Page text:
Tag: Iparralde (page 1 of 6)

Harpo Marx the Basque?

Too Many Kisses  is a 1925 movie directed by Paul Sloane and based on John Monk Saunders’s story, “A Maker of Gestures.” It is notable for being the earliest surviving film to feature Harpo Marx, but also for its setting: Iparralde or the Basque Country in France. The plot concerns a father who sends his Lothario son to Iparralde in the belief that he will not be able to leave a trail of broken hearts behind him there because Basques only marry among themselves (!) Harpo Marx plays a minor role as the Village Peter Pan. See a full description of the film, for a long time thought to have been lost, here.

As the above clip demonstrates, the movie makers were fairly liberal in their interpretation of Basque culture but it’s an interesting testament, nonetheless, to showing that the Basque Country was known in the US in the 1920s as somewhere singular and different. What do you think? Does Harpo make a convincing Basque?

June 26, 1921: Birth of choreographer and writer Filipe Oihanburu

On June 26, 1921 the influential choreographer and writer Filipe Oihanburu (also spelled Philippe Oyhamburu) was born in Argelèrs de Gasòst (Argelèrs de Gasòst in Occitan) in Béarn/Biarn.

At age 3 his family moved to Montevideo, Uruguay, and in 1930 relocated to Paris, but he always took an interest in his Basque family roots (his father was from Biarrritz, and while his mother was from Béarn, she also had Basque roots) and started learning Euskara, the Basque language, at an early age while vacationing on the coast of Lapurdi. He also took a growing interest in dance, and on moving to Biarritz, in 1944, he took over the direction of the Olaeta ballet company. In 1945 it changed its name to Oldarra and for much of the next decade offered a plethora of performances. In 1953 he founded the professional music and dance group Etorki, which eventually traveled the world promoting Basque music and dance.

He combined his work as a choreographer with writing books, mostly on Basque politics and culture. More recently, he wrote his memoirs about living in Nazi-occupied Paris during the 1940s.

Check out an interview (in Basque) with Oihanburu here.

Usopop Festibala 2017 this weekend

This weekend people lucky enough to find themselves in the Basque lands will have the opportunity, should they wish, to dance gently away to the sweet sounds of the Usopop Festival, a wonderfully quirky mix of roots, folk, rock, and pop music in the beautiful setting of Sara (Lapurdi) and the Lizarrieta Pass between Lapurdi and Nafarroa. Check out the teaser here.

 
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Four takes on Basque identity from a food perspective

Check out a lovely article on Basque food and tradition in Iparralde or the Northern Basque Country from the gourmet food, wine, and travel magazine Saveur, in its continual quest to “savor a world of authentic cuisine.” Now we could get all highfalutin and scholarly about the nature of authenticity in culture as a whole, but seeing as though this is meant to be a fun blog and a downright celebration of all things Basque… we won’t! Yay!! In the article, author Jane Sigal visits a charcutier, a pepper grower, a baker, and a cheese maker in Iparralde to see how the food they make represents the place in which they live. In  a beautiful philosophical turn, cheese maker Raphaël Eliceche comments that, “My cheese is for sale … Not the Pays Basque.”

Check out the full article here.

*Image: Official seal of Bayonne Ham. Photo  by Émile Pujolle, courtesy of Wikimedia Commons.

Thousands gather for Herri Urrats 2017

This past Sunday thousands of people gathered together in the sun to celebrate the annual Herri Urrats (A People’s Step) festival in the Senpere lake area in Lapurdi. This is a fundraising event for Basque-language education initiatives in the Northern Basque Country. And this year, specifically, all the money raised will go toward the expansion of the Bernat Etxepare Lizeoa (high school), in Baiona, to incorporate a vocational or trade school, thereby offering full technical and vocational training in Basque for the first time in Iparralde. That’s not all, though, as part of an ambitious wider plan, the new site will also incorporate a barnetegi (that is, boarding facilities for adult learners of Basque) and major new sports installations. Exciting times ahead for the Bernat Etxepare Lizeoa!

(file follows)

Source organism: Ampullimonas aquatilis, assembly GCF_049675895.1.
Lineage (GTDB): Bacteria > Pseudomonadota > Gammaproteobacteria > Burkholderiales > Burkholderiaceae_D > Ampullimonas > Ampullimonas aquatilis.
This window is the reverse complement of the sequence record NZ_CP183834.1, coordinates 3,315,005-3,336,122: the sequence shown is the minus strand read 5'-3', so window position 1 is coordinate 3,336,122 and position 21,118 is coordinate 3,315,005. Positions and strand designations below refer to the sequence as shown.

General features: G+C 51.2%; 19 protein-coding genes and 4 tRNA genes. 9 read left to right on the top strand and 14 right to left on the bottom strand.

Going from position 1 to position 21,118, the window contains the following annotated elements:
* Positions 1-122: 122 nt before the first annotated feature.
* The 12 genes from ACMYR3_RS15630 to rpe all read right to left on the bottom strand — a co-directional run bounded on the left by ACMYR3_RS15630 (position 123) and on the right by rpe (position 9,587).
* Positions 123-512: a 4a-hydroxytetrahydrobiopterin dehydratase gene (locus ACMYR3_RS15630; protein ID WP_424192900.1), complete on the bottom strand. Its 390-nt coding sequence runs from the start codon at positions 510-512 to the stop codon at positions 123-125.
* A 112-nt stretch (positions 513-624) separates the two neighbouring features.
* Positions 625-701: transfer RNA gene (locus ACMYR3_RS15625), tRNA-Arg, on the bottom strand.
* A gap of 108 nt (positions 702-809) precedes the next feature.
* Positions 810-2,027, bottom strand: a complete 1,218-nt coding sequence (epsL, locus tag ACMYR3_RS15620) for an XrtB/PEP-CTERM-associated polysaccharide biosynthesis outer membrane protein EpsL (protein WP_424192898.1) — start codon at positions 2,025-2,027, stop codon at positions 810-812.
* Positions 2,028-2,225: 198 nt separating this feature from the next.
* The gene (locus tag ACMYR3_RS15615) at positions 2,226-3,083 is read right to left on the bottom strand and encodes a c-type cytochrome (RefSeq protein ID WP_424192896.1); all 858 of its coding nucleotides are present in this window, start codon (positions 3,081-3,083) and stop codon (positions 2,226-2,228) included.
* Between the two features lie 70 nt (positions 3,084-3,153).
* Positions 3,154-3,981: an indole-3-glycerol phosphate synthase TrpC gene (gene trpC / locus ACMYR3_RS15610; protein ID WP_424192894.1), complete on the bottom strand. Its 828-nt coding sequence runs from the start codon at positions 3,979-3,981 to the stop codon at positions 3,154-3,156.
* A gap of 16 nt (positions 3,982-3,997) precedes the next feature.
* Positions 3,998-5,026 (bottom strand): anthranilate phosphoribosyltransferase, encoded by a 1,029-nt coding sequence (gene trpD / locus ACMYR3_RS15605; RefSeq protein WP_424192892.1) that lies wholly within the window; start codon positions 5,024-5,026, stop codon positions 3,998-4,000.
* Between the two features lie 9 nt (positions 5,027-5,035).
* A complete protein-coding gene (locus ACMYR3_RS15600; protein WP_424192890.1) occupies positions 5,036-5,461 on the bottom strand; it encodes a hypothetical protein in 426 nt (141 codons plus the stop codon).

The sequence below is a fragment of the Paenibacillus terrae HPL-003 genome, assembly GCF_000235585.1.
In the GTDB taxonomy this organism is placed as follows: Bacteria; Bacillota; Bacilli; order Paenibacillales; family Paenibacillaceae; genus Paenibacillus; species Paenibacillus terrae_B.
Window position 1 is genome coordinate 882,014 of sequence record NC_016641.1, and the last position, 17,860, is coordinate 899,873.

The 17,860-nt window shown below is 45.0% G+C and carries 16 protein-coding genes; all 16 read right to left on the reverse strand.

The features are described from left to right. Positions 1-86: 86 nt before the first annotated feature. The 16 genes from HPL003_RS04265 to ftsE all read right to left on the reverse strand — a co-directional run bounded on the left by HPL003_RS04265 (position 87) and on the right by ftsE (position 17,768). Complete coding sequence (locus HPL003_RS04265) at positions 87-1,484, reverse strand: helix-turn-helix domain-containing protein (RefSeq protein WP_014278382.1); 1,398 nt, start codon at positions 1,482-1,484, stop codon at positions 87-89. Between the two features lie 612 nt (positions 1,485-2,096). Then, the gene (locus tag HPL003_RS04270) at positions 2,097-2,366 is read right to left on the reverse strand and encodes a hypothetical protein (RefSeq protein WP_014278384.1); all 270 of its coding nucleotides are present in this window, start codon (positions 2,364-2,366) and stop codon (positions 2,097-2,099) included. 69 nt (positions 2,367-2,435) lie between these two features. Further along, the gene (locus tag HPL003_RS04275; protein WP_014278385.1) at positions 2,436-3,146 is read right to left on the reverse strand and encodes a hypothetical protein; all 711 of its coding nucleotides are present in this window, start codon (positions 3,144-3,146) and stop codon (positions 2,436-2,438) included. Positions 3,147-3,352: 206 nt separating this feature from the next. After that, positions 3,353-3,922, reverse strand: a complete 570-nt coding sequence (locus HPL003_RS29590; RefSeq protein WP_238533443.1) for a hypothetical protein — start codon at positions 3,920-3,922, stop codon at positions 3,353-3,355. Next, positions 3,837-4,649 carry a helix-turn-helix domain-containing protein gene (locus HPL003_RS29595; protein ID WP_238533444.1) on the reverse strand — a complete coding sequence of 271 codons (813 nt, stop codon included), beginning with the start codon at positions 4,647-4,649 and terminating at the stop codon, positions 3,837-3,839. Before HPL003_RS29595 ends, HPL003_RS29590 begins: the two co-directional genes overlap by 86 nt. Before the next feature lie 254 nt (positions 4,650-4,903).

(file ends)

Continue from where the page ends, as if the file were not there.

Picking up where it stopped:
So that’s the serious side to all this, but Herri Urats is really a fun day out for all the family, a meeting place for old friends, and an opportunity to celebrate the Basque language. And when the sun shines, which is does occasionally, there are few better places to be! See some great pictures from the day here.

A video journey to the heart of the Basque Country

Check out these great introductory videos charting a recent journey to the heart of the Basque Country, Xiberoa, from our friends at About Basque Country:

According to the blog, this was in part a journey made by Basques from the South in order to connect with their cousins in the North, a trip through the Basque Country and the variety of cultures, dialects, and landscapes that make up these distinct parts of Euskal Herria.

 

Wentworth Webster: An Englishman in Lapurdi

Wentworth Webster (1828-1907), one of the forerunners of Basque Studies in English.

Wentworth Webster was one of the discrete forerunners of our very own discipline here at the Center: Basque Studies in English. Born in 1828, Webster studied at Oxford University and, after a spell of ill health, was ordained as an Anglican clergyman in 1861. Following his ordination, and posts that took him to both Egypt and Bagnères-de-Bigorre (Banhèras de Bigòrra) in Occitania, France, he accepted a post as chaplain of the newly established Anglican church of Donibane Lohizune (Saint-Jean-de-Luz), where he would serve between 1869 and 1882. During this time he and his wife had five children, who all grew up speaking Basque among their languages, and he took a keen interest in Basque culture. He was especially interested in the Basque language and traditional stories and folk tales, which he enthusiastically gathered with the help of fellow scholar Jules Vinson. The result of this initial research was the publication of Basque Legends (London: Griffith and Farran, 1877).